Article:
Posted on 3rd April, 2013 by LEO Learning Web Team
This post was written by Katie Hart and first appeared on the LINE blog on 3rd April 2013.
From the moment we wake up in the morning to the moment we fall asleep at night we are “in near-constant visual contact with bright, pulsating rectangles” (Dr. Richard Menken, 2009).
Originally published as part of a spoof article in The Onion, Menken’s quote rings startlingly true today with the rise of ubiquitous computing. The volume and intensity of the information that passes through these glowing rectangles is transforming and increasing at a rapid rate. At some point this massive influx of information needs to be counter-balanced. Dense information needs to be simplified and sorted and messages need to be sharpened and focused.
UX Magazine predicts a trend towards Digital Abstraction, with technology paring down functionality, personalising and extracting information and operating nicely around the edge – rather than at the centre of – our attention. After all, with a myriad of pulsating rectangles demanding our constant engagement, it is the app that simply makes life easier rather than demanding our full attention that will ultimately win audiences over.
So how do we go about designing learning, and creating engaging content for users in 2013? At the heart of any mobile content design strategy should be these three factors:
In this article we will consider how we should treat these three factors when designing content for mobile. We will look at what mobile means for content design, for understanding our audience requirements and for mapping the context of use. Finally, we’ll reflect on what this means for learning on mobile devices now and how designing for mobile is different from what we’ve done before.
Speak to different mindsets not different devices
Firstly, let’s get one thing straight – ‘on the go’ does not always mean ‘need it now’. How often have you found yourself with 30 minutes to kill on a train, or in a coffee shop waiting for a friend to arrive? Google helpfully defined, as long ago as 2007, three mobile behaviour groups to cover the different mindsets we find ourselves in when consuming mobile content:
- Repetitive now (repeat/micro-tasking) – something that is important to me and keeps changing or updating: I want to stay connected and on top of it
- Bored now (play explore/learn) – there are different shades of ‘bored now’, ranging from wanting idle time distractions to wanting to use the time productively to learn, read or watch something
- Urgent now (look-up/find/local) – I need an answer to something immediately, perhaps related to my current location
From the beginning of the design process, deciding what type of mobile content you are creating and which mindset your audience is likely to be in when they access it is crucial. Understanding these behaviours will determine how your mobile experience can be structured and organised to meet your end-users’ needs.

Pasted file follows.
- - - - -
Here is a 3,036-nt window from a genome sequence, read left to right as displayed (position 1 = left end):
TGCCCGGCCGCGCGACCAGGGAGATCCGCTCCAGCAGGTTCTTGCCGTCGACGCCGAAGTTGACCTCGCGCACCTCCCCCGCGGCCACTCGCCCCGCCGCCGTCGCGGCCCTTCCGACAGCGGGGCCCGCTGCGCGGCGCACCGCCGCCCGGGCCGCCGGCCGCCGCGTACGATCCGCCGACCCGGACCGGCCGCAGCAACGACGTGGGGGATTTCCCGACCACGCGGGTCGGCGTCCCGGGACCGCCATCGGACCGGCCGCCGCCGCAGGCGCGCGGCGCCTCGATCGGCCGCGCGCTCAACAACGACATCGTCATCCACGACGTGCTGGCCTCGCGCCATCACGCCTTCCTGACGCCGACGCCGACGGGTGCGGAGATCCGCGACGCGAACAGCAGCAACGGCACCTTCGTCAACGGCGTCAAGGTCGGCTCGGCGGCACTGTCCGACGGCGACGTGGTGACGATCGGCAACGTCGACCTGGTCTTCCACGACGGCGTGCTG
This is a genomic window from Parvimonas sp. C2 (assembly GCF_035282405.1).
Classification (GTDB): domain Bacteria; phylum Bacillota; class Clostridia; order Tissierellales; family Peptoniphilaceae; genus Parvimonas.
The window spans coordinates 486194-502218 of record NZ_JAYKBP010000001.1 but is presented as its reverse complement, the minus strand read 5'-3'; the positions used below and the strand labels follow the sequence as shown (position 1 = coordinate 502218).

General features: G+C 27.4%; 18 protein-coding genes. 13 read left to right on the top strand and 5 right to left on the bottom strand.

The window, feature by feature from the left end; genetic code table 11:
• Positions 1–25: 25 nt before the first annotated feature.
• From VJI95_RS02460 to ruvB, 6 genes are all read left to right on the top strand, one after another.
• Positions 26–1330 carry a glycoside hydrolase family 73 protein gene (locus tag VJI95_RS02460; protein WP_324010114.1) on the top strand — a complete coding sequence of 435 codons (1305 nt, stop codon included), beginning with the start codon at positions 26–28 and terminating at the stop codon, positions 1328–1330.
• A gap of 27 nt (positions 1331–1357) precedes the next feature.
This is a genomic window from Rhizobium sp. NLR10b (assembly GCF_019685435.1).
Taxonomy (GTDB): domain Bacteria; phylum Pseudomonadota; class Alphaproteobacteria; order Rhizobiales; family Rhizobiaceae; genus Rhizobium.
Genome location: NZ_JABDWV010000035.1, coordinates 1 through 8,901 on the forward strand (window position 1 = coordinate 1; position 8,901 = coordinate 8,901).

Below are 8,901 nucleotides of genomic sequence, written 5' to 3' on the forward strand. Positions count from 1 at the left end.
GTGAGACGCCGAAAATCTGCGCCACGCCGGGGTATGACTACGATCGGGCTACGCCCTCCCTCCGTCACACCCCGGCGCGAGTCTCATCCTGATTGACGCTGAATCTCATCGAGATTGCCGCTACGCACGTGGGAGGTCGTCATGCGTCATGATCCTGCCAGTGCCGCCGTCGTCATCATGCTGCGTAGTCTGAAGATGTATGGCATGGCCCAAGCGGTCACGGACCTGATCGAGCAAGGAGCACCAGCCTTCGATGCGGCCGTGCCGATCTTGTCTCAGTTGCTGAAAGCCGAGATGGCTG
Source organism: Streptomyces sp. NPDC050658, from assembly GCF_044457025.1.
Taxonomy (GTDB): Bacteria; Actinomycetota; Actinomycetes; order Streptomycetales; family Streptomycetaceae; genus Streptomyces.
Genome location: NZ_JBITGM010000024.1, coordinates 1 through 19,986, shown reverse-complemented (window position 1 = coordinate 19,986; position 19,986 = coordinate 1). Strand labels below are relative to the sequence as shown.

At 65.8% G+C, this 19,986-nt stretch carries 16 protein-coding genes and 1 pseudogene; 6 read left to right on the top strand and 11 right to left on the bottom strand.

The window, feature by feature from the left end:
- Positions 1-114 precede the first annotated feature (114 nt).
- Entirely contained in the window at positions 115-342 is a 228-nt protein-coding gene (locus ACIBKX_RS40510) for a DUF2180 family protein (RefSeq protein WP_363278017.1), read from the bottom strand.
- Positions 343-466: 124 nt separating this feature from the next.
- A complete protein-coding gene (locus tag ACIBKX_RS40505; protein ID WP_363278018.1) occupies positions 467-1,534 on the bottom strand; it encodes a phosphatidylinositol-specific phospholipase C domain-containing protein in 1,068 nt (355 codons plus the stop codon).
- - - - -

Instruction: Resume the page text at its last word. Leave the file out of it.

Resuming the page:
When designing the PandDA (Pashtu and Dari) language app for the Army, we quickly realised that it fitted into the ‘urgent now’ behavioural category. Our end-users would need to quickly access a word or phrase while at a vehicle checkpoint to help them communicate with Afghan nationals in their local language. We tested prototypes of the app with soldiers during their training pre-deployment and decided to move ‘search’ to the very first thing you see when you open the app (figure 1). During testing our audience members commented that it would be more helpful to be able simply to enter a word or phrase they needed and have this presented in one page (figure 2). We also identified a secondary behavioural category that our audience members could be in when accessing the app; ‘bored now’. We realised that there might be times when our app users would have time to spare and so we included a ‘quick learn’ chapter in our app (figure 3) for less urgent learning and browsing.
Fighting for attention
Google’s recent study Our Mobile Planet (2013) found that 80% of smartphone users were also doing other things while using their devices; listening to music, for example (43%), or watching TV (55%). We alluded earlier to UX Magazine’s concept of digital abstraction – “a compressive reduction of dense information sets into radically simplified communications and visualizations”, but we really need to design for interruption. In other words, we must be aware when we are designing that the user’s attention may be called away at any moment, and make it easy for them to re-engage with what we are showing when their attention returns. Here are four design tips you can bear in mind when designing mobile experiences for busy people:
- Make it glance-able – provide top-level menu structures that are quick and easy to absorb.
- The three-tap rule – try and make sure I can get to where I need to be in around three taps – don’t send me off down a rabbit hole!
- Short, sharp and focused – keep your content interesting, to the point and focused on topic. Layer information so that I can make the choice to take a deeper dive.
- Picking up where I left off – with a medium prone to interruptions (phone calls, text messages, Facebook comments, etc.) make sure your app will let me pick up the content where I left off.
Habitual digital extensions
For some of us, mobile devices have become a second limb from which we simply can’t bear to be parted. Google’s study found that 78% of people surveyed would not leave home without their smartphones. There does seem to be a pattern to some of the optimum times when people are likely to use a particular device, which may also have an impact on design when you are thinking about context. The graph below from comScore shows that we are likely to be glued to our smartphone on the daily commute into work, whereas we are more likely to pick up a tablet whilst sofa surfing in the evening.